EzyInsights NYC Diary: AdWeek 2013 – PART 4

EzyInsights NYC Diary: AdWeek 2013 – PART 4

Documenting EzyInsight’s trip to NYC, as told in the unique voice of our Business Development Manager, Christel “Titte” Vaenerberg.

So much is happening here and I want to be in many places at the same time. But I have to choose.

I decided check out the CMO technology symposium – CMO’s and their opinion upon what is happening. I deliberately chose marketing people to get to know their challenges, because my background is in marketing, brand management and taking brands into the future.

I seem to have found many events by mistake where people on stage comment on possibilities not yet seen. These days great ideas can spread incredibly quickly and gives small brands potential coverage across the whole world – what an opportunity!

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Very very few are talking about Twitter here. Wonder why!  Most important issue to get your message spread beyond the good story/great idea. Scalability.  Social media and digital scales due to frequency. Twitter equals frequency and you can tweet often. On Facebook, too high a frequency equals spamming. Hope I did not lose you 🙂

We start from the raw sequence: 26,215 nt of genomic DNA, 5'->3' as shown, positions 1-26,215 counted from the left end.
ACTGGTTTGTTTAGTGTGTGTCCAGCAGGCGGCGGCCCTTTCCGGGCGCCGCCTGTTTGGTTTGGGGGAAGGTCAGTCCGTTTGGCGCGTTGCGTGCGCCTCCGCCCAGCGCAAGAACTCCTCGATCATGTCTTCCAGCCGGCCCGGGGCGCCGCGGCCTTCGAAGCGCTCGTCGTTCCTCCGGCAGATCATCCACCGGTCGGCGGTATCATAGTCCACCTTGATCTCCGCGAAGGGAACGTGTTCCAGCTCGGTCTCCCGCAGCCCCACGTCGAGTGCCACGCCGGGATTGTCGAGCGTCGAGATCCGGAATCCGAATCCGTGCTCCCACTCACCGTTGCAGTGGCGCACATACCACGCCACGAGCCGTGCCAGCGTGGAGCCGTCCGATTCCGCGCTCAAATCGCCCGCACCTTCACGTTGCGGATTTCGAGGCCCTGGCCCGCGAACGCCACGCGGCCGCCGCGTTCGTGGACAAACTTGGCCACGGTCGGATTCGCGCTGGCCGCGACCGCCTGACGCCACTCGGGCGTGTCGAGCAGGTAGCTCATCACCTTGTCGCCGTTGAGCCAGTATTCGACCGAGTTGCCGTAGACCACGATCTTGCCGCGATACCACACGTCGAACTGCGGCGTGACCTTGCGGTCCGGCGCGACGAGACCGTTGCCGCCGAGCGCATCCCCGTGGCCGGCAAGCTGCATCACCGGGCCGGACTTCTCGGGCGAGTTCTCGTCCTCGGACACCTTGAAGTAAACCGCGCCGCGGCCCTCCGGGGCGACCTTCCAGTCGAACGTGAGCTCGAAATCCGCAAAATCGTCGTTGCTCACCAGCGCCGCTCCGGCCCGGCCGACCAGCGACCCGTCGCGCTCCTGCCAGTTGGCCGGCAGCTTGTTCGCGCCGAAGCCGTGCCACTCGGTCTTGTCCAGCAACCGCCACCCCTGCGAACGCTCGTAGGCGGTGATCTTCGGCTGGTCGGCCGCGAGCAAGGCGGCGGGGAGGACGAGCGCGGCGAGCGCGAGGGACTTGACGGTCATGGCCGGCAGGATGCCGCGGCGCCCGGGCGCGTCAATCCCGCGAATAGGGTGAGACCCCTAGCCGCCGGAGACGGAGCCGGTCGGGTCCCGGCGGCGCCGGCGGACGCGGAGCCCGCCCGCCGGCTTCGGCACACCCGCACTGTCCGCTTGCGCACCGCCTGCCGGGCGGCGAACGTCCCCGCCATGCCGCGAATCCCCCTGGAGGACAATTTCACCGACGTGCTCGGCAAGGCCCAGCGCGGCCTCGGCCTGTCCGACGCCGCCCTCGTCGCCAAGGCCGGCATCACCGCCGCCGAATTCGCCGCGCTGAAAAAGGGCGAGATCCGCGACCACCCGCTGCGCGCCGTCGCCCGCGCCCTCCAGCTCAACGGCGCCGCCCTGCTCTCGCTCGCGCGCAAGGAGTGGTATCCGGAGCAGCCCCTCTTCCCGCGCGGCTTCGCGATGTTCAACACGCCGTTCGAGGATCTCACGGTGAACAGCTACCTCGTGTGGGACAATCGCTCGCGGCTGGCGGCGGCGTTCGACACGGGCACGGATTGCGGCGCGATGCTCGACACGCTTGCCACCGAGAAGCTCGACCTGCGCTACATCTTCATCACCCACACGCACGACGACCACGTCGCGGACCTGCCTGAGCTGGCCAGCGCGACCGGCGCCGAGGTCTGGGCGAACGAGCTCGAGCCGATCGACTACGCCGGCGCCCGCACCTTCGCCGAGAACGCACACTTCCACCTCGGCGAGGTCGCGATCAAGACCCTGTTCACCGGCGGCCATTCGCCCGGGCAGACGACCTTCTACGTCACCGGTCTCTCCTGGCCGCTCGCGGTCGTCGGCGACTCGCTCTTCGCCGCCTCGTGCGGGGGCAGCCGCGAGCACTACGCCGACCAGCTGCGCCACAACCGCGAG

These CMOs said some mighty important things. Previously, Facebook was about listening, liking, commenting and customer service. Currently it is heading into loyalty and reputation management. This is exactly what EzyInsights is focused on. Understanding the value chain from listening and commenting, to building brand image via loyalty. And EzyInsights adds on one level more, Influence.

So why is this still so difficult to get it going?

Even here overseas the issue is among others that leadership has to buy into it, dedicating people and money into it. Small companies do monitoring and instant feedback. The big brands doing it right have social managers in each region and allow them to do their thing. They are allowed to post and answer autonomously. They are given freedom. Moments come and go extremely fast, if you need acceptance  from an hierarchical organization you are too late.

It seems to be a factor of institutional will. It does not need a huge department, but it demands a culture around being a company of this generation.

This is an attack of middle management.